A series of controversial studies were conducted regarding the increased risk of vehicle crashes on April 20th. The study concluded that the risk of a fatal crash was significantly higher on April 20th than other controlled days. This caused concerns not only over the risk of crashes but also the stigmatization of weed in general. Fortunately, later studies showed that the evidence from the previous study was not enough to distinguish excess drivers involved in fatal crashes on April 20th. While the case was proven to be lacking evidence, it is still essential that the community use of cannabis should strictly forbid driving after smoking.


420 is the undisputed number that symbolizes and represents cannabis. But there is another number that is coming into the limelight: 710. The number 710, when turned upside down, resembles the word OIL, and because of that, it represents a particular type of cannabis consumption that includes hash oil and dabbing. The history of 710 isn’t as old as 420, but it is gaining rapid popularity among the dabbing community, with events and sales commencing on July 10th to commemorate the number. 710 Degree Cup, Kush Masters 710 Celebration, and Camp Sesh are some of the major events happening on July the 10th to celebrate the dabbing community.


What started as a high school clique's code has become a grand symbol of the fastest-growing industry. With governments and corporations aligning weed with everything 420, the reputation is only getting stronger. The smile that a user gets when they hear the number 420, whether intentional or not, brings a little humor to the community, as well as a sense of connection to those who understand. 420 has been the symbol of weed since the 1970s and will likely remain so for the foreseeable future. Now that we have found out what 420 means, we need to focus on improving the community. For the cannabis community, preserving the meaning of 420 is crucial, and our actions and behavior will ultimately decide the future answer to the question: "What does 420 mean?"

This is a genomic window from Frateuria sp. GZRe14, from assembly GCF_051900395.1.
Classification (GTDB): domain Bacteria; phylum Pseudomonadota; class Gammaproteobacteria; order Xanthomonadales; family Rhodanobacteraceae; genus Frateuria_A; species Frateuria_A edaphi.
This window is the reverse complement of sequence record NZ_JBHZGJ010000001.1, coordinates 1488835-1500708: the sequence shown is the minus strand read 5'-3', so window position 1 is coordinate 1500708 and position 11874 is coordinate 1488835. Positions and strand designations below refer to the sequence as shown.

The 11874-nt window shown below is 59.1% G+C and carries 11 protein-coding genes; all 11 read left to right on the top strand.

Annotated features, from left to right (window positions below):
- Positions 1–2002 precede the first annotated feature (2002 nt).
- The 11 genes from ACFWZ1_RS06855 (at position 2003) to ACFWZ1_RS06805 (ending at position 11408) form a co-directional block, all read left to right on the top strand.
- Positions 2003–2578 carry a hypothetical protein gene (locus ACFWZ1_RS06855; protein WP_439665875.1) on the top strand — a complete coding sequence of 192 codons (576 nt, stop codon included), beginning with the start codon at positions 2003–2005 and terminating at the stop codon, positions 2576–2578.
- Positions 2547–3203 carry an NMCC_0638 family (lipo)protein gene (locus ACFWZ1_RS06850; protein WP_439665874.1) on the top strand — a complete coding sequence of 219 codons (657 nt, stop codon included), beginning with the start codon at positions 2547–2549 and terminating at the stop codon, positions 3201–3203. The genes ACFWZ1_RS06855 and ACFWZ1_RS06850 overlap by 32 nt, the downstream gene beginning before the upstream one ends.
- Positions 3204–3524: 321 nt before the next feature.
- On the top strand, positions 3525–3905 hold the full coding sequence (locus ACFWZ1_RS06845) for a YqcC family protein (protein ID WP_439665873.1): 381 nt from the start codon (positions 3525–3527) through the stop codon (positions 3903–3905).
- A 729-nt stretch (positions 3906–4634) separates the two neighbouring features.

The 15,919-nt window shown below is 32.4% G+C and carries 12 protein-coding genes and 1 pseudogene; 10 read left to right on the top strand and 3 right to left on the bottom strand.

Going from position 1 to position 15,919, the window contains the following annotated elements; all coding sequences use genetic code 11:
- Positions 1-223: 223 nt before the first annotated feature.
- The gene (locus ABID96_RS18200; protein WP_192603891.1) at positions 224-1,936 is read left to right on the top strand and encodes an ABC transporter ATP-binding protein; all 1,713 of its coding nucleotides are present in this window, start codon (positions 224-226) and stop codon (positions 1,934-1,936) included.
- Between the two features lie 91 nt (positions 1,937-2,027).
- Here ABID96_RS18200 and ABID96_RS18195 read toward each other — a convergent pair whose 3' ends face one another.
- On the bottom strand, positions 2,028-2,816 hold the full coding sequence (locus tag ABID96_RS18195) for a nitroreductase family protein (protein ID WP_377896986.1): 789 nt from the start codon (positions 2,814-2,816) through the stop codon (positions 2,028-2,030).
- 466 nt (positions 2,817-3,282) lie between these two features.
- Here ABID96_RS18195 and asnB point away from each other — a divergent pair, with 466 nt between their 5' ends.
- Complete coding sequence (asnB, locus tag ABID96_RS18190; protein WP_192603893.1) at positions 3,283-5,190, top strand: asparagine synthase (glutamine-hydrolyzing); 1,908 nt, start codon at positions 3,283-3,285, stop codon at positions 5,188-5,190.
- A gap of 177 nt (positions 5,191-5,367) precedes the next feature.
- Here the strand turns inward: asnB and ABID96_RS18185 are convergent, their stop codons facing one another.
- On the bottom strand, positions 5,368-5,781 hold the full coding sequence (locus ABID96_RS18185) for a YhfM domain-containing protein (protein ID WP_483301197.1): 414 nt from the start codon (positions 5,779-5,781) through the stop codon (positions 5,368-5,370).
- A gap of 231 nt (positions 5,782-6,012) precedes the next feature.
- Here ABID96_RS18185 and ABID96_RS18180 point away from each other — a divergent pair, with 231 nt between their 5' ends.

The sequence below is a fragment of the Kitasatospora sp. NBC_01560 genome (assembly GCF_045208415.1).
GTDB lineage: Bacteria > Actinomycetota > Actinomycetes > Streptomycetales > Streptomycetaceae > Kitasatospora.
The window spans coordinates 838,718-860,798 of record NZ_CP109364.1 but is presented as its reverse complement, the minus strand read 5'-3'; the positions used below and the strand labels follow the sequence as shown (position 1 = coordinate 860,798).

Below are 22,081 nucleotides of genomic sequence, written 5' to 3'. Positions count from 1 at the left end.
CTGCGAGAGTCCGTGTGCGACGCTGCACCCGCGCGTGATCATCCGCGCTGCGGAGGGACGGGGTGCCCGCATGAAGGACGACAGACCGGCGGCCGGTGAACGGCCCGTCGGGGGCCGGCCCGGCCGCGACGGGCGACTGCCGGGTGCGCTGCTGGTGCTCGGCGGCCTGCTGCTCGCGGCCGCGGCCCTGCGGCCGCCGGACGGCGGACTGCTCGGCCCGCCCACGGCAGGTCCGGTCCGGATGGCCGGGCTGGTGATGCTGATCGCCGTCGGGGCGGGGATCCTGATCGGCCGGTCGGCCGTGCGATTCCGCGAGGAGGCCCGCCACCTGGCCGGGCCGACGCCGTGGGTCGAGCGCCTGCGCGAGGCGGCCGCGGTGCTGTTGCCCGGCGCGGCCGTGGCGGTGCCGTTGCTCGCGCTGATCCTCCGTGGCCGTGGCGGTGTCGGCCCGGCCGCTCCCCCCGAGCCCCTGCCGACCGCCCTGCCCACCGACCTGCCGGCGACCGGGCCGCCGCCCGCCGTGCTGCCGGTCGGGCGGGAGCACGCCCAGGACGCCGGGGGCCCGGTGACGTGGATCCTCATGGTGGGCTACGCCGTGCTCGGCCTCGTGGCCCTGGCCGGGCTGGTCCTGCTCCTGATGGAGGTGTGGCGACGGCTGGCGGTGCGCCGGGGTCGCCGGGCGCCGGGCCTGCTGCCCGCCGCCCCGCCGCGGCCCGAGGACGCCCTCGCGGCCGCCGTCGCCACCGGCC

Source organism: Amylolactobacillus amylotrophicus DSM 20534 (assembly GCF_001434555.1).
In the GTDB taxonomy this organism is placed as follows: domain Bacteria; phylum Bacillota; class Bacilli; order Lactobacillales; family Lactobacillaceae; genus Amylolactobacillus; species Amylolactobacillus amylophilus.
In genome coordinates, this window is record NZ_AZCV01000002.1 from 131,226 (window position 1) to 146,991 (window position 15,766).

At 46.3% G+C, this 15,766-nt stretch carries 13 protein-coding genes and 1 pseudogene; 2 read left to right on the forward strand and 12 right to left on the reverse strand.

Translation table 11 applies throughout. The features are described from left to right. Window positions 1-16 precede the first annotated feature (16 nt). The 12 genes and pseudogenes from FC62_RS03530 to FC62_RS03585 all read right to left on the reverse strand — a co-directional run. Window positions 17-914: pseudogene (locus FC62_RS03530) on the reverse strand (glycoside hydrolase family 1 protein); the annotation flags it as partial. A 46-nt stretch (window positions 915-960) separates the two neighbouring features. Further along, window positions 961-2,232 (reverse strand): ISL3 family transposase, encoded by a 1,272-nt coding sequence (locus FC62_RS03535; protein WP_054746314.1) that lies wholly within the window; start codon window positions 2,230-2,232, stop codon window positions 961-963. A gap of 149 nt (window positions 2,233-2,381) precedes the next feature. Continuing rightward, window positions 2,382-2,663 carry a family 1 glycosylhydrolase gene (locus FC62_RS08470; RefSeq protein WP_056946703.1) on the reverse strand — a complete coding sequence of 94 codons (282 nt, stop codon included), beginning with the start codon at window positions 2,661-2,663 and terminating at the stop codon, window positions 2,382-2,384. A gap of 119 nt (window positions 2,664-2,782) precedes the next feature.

Now that you know the meaning of 420, it is time to enhance your high lifestyle to the next level. Weeday bong aims not only to make your high lifestyle more hygienic, but also more colorful at the same time by allowing the gear to be detachable therefore making it easier to clean, as well as personalize.

Shop yours today at getweeday.com